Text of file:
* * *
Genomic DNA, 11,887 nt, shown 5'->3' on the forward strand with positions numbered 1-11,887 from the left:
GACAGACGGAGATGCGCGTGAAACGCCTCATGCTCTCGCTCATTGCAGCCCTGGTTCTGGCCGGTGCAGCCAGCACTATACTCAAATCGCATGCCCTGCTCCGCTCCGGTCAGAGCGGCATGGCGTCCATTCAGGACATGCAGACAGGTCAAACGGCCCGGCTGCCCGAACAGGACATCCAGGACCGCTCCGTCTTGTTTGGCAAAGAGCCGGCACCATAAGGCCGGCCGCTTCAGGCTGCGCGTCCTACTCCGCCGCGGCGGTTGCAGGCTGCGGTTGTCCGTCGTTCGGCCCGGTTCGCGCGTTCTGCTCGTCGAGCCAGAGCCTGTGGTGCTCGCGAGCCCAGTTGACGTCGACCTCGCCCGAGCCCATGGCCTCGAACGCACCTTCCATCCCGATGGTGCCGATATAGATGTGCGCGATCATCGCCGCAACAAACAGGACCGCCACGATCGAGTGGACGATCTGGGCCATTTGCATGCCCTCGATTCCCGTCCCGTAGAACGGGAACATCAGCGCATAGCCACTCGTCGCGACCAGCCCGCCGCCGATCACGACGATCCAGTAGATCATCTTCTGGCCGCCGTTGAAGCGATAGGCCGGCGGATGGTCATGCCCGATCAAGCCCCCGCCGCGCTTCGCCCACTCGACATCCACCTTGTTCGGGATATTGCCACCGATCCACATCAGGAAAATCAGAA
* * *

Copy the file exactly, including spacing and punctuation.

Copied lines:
Genomic DNA, 11,887 nt, shown 5'->3' on the forward strand with positions numbered 1-11,887 from the left:
GACAGACGGAGATGCGCGTGAAACGCCTCATGCTCTCGCTCATTGCAGCCCTGGTTCTGGCCGGTGCAGCCAGCACTATACTCAAATCGCATGCCCTGCTCCGCTCCGGTCAGAGCGGCATGGCGTCCATTCAGGACATGCAGACAGGTCAAACGGCCCGGCTGCCCGAACAGGACATCCAGGACCGCTCCGTCTTGTTTGGCAAAGAGCCGGCACCATAAGGCCGGCCGCTTCAGGCTGCGCGTCCTACTCCGCCGCGGCGGTTGCAGGCTGCGGTTGTCCGTCGTTCGGCCCGGTTCGCGCGTTCTGCTCGTCGAGCCAGAGCCTGTGGTGCTCGCGAGCCCAGTTGACGTCGACCTCGCCCGAGCCCATGGCCTCGAACGCACCTTCCATCCCGATGGTGCCGATATAGATGTGCGCGATCATCGCCGCAACAAACAGGACCGCCACGATCGAGTGGACGATCTGGGCCATTTGCATGCCCTCGATTCCCGTCCCGTAGAACGGGAACATCAGCGCATAGCCACTCGTCGCGACCAGCCCGCCGCCGATCACGACGATCCAGTAGATCATCTTCTGGCCGCCGTTGAAGCGATAGGCCGGCGGATGGTCATGCCCGATCAAGCCCCCGCCGCGCTTCGCCCACTCGACATCCACCTTGTTCGGGATATTGCCACCGATCCACATCAGGAAAATCAGAA